Girls, Inc. of Greater Lowell  members Claudazia Brown, left, and Destinee Melendez.Sun staff photos can be ordered by visiting our SmugMug site.
Girls, Inc. of Greater Lowell members Claudazia Brown, left, and Destinee Melendez.

Sun staff photos can be ordered by visiting our SmugMug site.

By Debbie Hovanasian

sunfaith@comcast.net

LOWELL - Growing up, Claudazia Brown managed to stay on a good track, thanks to her grandmother, Rebecca Brown. While working full-time, Rebecca raised Claudazia and her three younger brothers from the time Claudazia was a preschooler.

Once a member of the Lowell Girls Club herself, Rebecca enrolled Claudazia in Girls, Inc. at age 7 to keep her from undesirable choices. In the preteen years, that started to change. In Claudazia's own words, a "bad song" came into her life and she started to drift.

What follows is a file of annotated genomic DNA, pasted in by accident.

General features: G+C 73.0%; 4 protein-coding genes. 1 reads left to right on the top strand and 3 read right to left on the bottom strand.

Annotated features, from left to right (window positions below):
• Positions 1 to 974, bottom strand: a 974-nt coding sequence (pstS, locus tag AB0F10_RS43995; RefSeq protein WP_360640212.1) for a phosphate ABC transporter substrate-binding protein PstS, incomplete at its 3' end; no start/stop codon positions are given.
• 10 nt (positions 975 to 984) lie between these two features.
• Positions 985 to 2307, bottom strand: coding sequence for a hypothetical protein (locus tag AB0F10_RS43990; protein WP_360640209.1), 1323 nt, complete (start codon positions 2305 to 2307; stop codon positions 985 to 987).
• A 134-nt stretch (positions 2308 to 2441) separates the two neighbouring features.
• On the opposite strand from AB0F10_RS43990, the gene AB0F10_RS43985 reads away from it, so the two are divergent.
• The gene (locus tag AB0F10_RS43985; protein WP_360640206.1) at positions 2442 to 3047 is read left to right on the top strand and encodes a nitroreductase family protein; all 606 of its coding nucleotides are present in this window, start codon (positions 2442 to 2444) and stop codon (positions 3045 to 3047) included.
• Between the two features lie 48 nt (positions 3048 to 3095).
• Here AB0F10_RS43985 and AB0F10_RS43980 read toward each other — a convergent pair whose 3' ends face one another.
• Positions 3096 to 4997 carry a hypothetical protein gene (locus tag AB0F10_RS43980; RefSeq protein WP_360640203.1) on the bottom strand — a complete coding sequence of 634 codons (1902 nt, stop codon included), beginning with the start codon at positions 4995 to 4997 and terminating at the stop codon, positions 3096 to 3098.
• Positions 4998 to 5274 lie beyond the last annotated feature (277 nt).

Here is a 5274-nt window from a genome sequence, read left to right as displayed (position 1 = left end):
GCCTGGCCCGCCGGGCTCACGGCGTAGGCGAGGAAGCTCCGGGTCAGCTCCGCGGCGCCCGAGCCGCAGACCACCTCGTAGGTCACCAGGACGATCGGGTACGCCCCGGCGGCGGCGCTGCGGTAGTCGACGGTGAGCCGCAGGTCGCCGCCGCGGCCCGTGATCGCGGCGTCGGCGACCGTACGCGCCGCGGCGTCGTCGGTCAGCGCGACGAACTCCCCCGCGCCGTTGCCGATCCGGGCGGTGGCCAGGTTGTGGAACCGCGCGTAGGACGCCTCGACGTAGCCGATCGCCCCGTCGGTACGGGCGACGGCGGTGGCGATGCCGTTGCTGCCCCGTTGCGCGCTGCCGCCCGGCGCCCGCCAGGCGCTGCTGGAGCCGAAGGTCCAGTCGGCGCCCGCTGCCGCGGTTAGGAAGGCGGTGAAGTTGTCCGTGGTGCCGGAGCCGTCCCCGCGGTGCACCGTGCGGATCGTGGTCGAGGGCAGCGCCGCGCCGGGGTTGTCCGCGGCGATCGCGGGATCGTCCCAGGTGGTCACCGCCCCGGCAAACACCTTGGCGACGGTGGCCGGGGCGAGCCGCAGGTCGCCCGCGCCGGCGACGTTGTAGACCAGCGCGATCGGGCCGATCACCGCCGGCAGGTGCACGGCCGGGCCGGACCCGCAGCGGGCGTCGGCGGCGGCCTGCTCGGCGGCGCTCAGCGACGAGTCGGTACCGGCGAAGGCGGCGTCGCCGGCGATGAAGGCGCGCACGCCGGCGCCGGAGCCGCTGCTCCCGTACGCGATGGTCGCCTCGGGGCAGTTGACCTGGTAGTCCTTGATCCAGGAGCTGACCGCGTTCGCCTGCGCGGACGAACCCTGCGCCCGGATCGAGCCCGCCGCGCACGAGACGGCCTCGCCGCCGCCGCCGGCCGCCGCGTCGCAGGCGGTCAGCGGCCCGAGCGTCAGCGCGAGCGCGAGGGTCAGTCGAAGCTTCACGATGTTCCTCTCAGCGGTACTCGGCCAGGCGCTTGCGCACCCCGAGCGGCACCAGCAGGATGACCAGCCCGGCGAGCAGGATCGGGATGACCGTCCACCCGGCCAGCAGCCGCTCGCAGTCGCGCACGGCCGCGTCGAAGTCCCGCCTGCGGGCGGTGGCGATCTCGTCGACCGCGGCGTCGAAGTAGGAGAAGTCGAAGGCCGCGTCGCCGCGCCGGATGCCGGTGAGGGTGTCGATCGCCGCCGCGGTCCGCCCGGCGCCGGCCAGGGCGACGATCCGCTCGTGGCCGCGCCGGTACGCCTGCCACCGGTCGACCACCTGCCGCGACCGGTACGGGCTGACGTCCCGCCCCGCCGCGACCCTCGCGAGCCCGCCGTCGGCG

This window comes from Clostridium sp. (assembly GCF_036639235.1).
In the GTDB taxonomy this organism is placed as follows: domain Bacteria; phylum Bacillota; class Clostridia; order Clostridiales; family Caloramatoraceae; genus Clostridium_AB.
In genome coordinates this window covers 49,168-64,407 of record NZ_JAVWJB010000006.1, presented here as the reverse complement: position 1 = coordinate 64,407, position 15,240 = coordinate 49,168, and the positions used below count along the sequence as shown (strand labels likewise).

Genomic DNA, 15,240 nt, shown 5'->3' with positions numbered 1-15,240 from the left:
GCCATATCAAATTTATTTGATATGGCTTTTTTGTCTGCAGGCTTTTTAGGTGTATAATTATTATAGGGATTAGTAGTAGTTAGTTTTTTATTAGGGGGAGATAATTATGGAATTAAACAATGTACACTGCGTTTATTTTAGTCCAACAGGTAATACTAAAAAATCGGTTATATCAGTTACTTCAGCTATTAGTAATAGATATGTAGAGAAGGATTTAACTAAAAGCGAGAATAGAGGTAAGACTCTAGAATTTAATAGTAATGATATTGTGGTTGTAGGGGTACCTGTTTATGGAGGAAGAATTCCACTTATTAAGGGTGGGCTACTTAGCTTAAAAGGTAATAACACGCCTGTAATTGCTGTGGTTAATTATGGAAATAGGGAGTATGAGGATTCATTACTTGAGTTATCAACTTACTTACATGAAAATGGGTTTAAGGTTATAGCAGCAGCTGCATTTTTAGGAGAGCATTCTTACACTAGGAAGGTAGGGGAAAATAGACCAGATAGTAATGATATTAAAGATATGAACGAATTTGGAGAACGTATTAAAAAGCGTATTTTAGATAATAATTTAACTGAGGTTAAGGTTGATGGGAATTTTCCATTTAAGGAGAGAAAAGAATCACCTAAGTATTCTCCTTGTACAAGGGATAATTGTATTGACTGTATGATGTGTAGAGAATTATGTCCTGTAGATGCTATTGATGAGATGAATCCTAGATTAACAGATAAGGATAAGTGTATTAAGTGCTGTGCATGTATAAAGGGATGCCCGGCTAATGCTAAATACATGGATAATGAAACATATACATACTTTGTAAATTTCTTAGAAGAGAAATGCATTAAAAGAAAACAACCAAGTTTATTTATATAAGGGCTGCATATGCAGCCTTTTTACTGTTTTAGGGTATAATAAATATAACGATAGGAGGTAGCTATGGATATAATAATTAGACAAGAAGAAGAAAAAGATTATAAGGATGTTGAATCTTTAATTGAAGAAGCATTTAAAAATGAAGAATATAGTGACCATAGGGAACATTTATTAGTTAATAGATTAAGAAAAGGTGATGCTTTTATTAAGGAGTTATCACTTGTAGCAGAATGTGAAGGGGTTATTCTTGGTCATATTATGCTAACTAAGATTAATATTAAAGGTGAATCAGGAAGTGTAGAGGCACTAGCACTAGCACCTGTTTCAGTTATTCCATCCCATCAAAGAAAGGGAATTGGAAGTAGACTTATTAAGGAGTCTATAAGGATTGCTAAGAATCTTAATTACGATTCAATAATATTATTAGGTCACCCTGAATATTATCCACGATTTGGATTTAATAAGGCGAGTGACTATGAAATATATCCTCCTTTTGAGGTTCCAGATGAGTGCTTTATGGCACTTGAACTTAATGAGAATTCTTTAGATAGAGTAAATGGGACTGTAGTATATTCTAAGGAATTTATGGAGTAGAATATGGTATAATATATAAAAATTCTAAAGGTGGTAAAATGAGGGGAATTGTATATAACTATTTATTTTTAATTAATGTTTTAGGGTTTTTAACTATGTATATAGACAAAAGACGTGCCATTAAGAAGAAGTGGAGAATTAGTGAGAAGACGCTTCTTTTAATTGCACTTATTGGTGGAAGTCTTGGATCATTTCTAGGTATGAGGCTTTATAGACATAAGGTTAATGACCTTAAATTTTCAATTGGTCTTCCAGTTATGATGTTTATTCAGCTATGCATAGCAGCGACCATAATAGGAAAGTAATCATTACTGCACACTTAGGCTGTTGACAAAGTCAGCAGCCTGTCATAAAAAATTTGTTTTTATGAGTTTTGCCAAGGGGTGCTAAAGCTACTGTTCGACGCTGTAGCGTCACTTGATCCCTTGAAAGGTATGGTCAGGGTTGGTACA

Before long, she found herself in the office of Carol Duncan, then executive director of Girls, Inc.

Carol Duncan, retired executive director of Girls, Inc. of Greater Lowell, and this year’s honoree at the Celebration of Today’s Woman
Carol Duncan, retired executive director of Girls, Inc. of Greater Lowell, and this year's honoree at the Celebration of Today's Woman gala. photo by kevin harkins

Sun staff photos can be ordered by visiting our SmugMug site.
That meeting, where Duncan told her she was better than that and that more was expected of her, was the catalyst for turning things around.

"I decided to convert into something good, knowing that Carol, my role model, believed in me," Claudazia said. "If I didn't, I'd now be on the verge of being a juvenile delinquent or a teen mom."

Today, Claudazia is an honor student in the freshman class at Lowell High School, a regular member of the Girls, Inc. Teen Center that Duncan founded, a talented dancer, prolific writer, avid reader and an aspiring actress who has her sights set on either Juilliard or Alvin Alley Dance School after she graduates high school.

In other words, Claudazia is into "something good." And she knows exactly who helped set her on that path.